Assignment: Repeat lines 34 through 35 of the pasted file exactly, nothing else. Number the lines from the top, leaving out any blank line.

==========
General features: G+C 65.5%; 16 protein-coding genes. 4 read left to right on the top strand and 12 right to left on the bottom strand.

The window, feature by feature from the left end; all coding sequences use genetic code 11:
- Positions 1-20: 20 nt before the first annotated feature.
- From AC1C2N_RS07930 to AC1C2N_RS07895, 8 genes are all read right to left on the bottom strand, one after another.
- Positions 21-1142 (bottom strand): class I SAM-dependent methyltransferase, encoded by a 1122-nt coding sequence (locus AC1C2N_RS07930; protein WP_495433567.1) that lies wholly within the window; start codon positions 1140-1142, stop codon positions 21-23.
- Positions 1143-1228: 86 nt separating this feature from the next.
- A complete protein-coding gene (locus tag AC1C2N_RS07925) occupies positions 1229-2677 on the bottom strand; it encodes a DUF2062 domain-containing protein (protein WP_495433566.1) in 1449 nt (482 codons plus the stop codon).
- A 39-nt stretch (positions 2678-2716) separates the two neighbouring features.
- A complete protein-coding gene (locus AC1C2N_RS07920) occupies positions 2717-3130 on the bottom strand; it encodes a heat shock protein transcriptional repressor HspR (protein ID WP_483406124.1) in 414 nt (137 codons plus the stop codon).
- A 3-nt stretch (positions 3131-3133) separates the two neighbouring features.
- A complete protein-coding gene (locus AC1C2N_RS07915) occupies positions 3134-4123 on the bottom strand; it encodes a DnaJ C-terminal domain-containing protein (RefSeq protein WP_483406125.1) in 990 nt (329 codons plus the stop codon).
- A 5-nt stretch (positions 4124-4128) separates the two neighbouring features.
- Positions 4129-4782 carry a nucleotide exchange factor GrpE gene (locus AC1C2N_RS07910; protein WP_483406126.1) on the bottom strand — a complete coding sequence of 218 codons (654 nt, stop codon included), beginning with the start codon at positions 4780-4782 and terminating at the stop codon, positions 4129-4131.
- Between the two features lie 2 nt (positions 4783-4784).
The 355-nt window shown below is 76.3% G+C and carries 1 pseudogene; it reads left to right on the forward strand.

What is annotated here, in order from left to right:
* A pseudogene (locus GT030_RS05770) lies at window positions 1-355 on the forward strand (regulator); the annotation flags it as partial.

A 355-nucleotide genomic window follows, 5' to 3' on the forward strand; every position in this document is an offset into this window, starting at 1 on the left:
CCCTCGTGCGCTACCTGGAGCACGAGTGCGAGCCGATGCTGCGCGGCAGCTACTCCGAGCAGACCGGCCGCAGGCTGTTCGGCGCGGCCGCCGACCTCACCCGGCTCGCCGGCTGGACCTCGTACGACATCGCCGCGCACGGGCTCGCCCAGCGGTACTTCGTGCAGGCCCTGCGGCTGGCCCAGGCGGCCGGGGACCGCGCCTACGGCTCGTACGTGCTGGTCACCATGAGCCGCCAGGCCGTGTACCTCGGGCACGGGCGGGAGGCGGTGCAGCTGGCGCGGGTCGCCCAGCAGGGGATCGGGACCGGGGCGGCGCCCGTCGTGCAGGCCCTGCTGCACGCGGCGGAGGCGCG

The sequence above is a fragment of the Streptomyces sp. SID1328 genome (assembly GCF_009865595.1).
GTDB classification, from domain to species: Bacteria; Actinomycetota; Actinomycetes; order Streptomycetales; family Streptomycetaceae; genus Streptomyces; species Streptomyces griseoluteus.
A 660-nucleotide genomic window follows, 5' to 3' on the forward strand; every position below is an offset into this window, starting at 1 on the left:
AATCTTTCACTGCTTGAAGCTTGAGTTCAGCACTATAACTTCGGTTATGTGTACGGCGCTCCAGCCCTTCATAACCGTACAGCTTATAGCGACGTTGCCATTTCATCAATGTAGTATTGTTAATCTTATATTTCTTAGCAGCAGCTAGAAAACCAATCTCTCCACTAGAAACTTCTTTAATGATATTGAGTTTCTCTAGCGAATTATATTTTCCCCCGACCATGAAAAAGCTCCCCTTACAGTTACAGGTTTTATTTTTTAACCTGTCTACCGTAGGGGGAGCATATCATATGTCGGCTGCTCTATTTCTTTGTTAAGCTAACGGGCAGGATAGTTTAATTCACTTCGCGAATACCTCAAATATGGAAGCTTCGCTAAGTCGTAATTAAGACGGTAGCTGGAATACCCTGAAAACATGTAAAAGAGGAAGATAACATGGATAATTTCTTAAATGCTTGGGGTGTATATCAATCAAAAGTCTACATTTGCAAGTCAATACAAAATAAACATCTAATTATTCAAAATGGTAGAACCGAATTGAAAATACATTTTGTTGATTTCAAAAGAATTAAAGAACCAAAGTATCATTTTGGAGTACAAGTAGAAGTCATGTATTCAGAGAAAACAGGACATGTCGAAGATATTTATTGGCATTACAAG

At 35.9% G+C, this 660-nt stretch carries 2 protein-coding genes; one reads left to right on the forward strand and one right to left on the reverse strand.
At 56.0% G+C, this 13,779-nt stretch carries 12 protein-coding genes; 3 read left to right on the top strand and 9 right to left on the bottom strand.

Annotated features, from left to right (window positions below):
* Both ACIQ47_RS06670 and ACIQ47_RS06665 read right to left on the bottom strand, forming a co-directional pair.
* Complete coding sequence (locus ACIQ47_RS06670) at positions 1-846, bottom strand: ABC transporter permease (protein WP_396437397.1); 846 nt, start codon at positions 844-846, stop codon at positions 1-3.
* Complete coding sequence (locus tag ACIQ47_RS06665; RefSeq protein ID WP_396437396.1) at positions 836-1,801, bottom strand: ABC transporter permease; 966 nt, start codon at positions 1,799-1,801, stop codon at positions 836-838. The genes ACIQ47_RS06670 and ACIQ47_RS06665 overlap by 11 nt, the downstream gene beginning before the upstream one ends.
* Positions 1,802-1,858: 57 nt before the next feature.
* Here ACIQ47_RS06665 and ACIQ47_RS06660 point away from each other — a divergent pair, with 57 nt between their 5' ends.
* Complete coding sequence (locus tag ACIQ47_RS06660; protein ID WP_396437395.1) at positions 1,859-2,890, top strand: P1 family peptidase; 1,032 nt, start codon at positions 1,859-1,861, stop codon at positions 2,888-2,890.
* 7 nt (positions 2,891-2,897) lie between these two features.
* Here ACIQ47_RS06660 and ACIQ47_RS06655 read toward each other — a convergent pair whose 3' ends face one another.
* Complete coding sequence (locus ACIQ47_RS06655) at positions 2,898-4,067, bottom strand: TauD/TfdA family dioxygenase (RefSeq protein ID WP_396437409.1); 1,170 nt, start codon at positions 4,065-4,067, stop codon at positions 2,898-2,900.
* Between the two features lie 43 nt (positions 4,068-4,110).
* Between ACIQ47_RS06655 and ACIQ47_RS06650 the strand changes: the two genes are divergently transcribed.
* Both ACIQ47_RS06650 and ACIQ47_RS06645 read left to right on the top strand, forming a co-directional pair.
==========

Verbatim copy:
* Here ACIQ47_RS06660 and ACIQ47_RS06655 read toward each other — a convergent pair whose 3' ends face one another.
* Complete coding sequence (locus ACIQ47_RS06655) at positions 2,898-4,067, bottom strand: TauD/TfdA family dioxygenase (RefSeq protein ID WP_396437409.1); 1,170 nt, start codon at positions 4,065-4,067, stop codon at positions 2,898-2,900.